ETL 001 – The Inaugural Episode: Introductions and Answering Questions

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Daviditunesbanner150ETL 001: Introducing this new podcast and podcaster, observations on people asking questions, and answering the question, “How do I know when God is talking to me?”

In this episode of The Enjoy True Living Podcast–the inaugural episode–we’ll take care of some necessary introductions.  That means introducing myself as the host, this podcast and how I have it envisioned as we move forward.

So, here’s what you’ll hear:

Chapter 1: Introductions are in order.  This is who I am and this is what this podcast is all about.  I also want you to know where I’m coming from, my vantage point or perspective, if you will.  You can also learn a little more about me, if you were to want to, on the About page of the web site (click HERE).

For all you dog lovers out there, here’s our Bella wondering why we don’t love her favorite past time–playing ball–as much as she does.

Bella

Chapter 2: Some observations on the asking of questions.  I’ve spent a lot of time answering people’s questions about the Bible, religion, faith and spirituality over the past 28 years, including several years of formally answering submitted Bible Questions as a part of an annual preaching series.  I’ve come to learn a few things about people and the asking of questions.

  1. People are hesitant to ask questions.
  2. For every person who asks a question, there are several others who have the same question, but have just never asked.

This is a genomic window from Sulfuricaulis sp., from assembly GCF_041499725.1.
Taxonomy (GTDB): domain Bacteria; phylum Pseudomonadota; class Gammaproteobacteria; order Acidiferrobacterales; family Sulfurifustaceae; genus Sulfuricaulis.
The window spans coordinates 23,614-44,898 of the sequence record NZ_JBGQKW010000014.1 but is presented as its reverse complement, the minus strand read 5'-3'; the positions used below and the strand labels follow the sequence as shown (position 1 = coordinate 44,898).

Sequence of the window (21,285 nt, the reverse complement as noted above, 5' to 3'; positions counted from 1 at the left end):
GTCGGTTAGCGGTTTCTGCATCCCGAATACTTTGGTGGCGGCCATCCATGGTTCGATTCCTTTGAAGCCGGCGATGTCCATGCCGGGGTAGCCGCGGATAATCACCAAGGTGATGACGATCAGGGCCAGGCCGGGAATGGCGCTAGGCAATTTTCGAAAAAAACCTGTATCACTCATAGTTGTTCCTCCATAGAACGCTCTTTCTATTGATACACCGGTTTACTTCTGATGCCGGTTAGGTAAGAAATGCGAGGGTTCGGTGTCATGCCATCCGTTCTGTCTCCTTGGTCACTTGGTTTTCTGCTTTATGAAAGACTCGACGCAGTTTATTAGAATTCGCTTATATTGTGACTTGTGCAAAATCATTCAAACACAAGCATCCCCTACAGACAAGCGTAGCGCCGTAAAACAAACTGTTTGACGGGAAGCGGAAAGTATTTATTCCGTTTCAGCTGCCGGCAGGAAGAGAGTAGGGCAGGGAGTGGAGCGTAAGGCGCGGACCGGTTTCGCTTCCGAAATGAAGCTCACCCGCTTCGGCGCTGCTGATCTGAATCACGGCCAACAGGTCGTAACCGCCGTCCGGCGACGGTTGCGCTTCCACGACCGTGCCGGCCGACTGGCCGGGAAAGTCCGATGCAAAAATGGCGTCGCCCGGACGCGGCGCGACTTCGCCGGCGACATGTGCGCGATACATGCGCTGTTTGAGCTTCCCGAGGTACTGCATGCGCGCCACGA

3. We benefit from the questions of others.
  4. People ask questions for different reasons.
  5. Finally, some people, even many self-professed believers, have no real interest in what the Bible really says.

Chapter 3: The first question we’ll answer is one asked of me recently by a Christian young lady as part of a Bible study: “How do you know if God is talking to you?”

Submit your Bible questions to be answered in upcoming podcast episodes by sending an email to: feedback@enjoytruleliving.com.

Scripture references in this episode:

  • Mark 7:6-13
  • Genesis 2:16; 6:13; 12:1
  • 1 Samuel 3:10
  • Hebrews 1:1-2; 2:1-4; 12:25
  • John 12:30-31
  • 1 John 4:1

Please visit the website at enjoytrueliving.com.  To find further episodes you can go directly to enjoytrueliving.com/podcast.  You will have the option of subscribing to the podcast through iTunes or by an RSS feed.   Also, please sign up on the email list as well. This will allow you to receive the latest updates and announcements from Enjoy True Living.

Thank you for checking out this episode of the ETL Podcast. Come back again and listen again soon!

God bless!

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Is God Still Talking?